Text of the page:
Chapter Two

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"Well they encourage your complete cooperation,

Send you roses when they think you need to smile.

I can't control myself because I don't know how,

And they love me for it honestly, I'll be here for a while.

So give them blood, blood, gallons of the stuff!

Give them all that they can drink and it will never be enough.

So give them blood, blood, blood.

Grab a glass because there's going to be a flood!

A celebrated man amongst the gurneys.

They can fix me proper with a bit of luck.

The doctors and the nurses they adore me so,

But it's really quite alarming 'cause I'm such an awful fuck. (Oh, thank you!)

I gave you blood, blood, gallons of the stuff,

I gave you all that you can drink and it has never been enough.

I gave you blood, blood, blood,

I'm the kind of human wreckage that you love!"

-My Chemical Romance, "Blood"

"She-" I heard my mother pause, that hesitant hush she'd had to her voice since I could remember letting me know that she was once again preparing to tread lightly-I was half-convinced she saw eggshells before her feet everywhere she walked. I watched her out of my peripheral vision as she leaned slightly forward, clasping her small hands in front of her and wringing her fingers, forever wringing her fingers in penitence for existing amongst other people who had to tolerate her use of precious oxygen.

"Yes?" the woman seated across from her in a plush, leather chair that reminded me of my dead grandfather's stuffy old house encouraged her. She too leaned forward, her thick bifocals glinting under the harsh, fluorescent lighting that flooded down on us, bringing artificial brightness to the dreary day outside. "She what? Don't be concerned, she's quite distracted with the toys right now. Speak freely."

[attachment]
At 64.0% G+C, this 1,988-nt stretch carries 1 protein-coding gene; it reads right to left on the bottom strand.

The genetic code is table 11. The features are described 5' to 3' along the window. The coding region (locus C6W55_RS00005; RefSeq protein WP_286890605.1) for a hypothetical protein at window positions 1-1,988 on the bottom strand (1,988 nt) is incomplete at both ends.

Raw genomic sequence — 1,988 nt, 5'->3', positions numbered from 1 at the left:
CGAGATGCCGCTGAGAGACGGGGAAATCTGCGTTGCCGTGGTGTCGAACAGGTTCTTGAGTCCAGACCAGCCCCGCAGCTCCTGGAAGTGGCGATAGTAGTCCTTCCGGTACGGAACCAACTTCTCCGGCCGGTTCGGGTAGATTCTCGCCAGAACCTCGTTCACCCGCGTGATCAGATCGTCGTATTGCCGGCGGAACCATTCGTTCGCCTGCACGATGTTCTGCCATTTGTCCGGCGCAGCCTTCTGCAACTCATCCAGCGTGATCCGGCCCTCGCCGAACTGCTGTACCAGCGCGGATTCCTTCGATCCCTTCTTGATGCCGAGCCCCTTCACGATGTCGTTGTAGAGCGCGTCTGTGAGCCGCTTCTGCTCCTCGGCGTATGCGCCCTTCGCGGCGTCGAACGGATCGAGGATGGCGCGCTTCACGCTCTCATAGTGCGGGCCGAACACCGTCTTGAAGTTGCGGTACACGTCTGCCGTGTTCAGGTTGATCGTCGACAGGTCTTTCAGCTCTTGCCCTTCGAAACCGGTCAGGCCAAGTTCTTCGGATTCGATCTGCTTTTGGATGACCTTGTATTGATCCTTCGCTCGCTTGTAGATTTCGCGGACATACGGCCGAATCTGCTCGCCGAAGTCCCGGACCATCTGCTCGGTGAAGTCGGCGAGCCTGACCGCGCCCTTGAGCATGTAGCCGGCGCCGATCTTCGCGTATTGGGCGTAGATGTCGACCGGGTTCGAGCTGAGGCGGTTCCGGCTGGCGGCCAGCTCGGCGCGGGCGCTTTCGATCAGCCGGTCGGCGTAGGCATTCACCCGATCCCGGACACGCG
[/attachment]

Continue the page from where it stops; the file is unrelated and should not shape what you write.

I kept my eyes trained on the ancient Barbie doll I held in my tiny hands, pressing my lips together to barely contain a chuckle at her condescension.

Adults were so dumb.

Distracted, my ass. I was always listening. My mother knew it well.

"I-I suppose," my mother responded, her voice laced with the doubt of one who knew far better than that.

I gave a small cough and I felt my mother's eyes turn to me, the silence only penetrated by the humming click of the air conditioner kicking on. I raised my brows as I deliberately placed the Barbie in front of me and rocked back on my heels, cocking my head as if to consider the wonder that was this plastic piece of anti-feminist trash.

"She's disproportionate," I said to the room in general and I heard my mother shift in her seat uncomfortably.

"She's what, dear?" the older woman said, turning her ginger-and-ash head towards me and taking on that tone older folks so often used with me-like they were stuck in a vat of syrup they would gladly drown in.

"Disproportionate," I repeated, swinging my attention over to regard the doctor with eyes that felt as flat as my voice.

"My, that's certainly a large word for age nine-" the doctor began.

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